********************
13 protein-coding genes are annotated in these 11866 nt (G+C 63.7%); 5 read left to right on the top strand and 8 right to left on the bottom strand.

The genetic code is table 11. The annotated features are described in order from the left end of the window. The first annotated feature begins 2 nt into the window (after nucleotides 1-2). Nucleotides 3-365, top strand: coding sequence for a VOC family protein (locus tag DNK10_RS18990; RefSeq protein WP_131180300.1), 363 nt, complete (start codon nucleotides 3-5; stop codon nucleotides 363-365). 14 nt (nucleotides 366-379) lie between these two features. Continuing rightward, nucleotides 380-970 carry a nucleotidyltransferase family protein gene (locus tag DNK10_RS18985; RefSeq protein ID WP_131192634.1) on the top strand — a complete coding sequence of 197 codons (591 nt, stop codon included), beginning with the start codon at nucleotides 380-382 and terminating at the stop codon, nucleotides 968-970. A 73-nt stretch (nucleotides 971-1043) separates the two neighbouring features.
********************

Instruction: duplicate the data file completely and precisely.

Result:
13 protein-coding genes are annotated in these 11866 nt (G+C 63.7%); 5 read left to right on the top strand and 8 right to left on the bottom strand.

The genetic code is table 11. The annotated features are described in order from the left end of the window. The first annotated feature begins 2 nt into the window (after nucleotides 1-2). Nucleotides 3-365, top strand: coding sequence for a VOC family protein (locus tag DNK10_RS18990; RefSeq protein WP_131180300.1), 363 nt, complete (start codon nucleotides 3-5; stop codon nucleotides 363-365). 14 nt (nucleotides 366-379) lie between these two features. Continuing rightward, nucleotides 380-970 carry a nucleotidyltransferase family protein gene (locus tag DNK10_RS18985; RefSeq protein ID WP_131192634.1) on the top strand — a complete coding sequence of 197 codons (591 nt, stop codon included), beginning with the start codon at nucleotides 380-382 and terminating at the stop codon, nucleotides 968-970. A 73-nt stretch (nucleotides 971-1043) separates the two neighbouring features.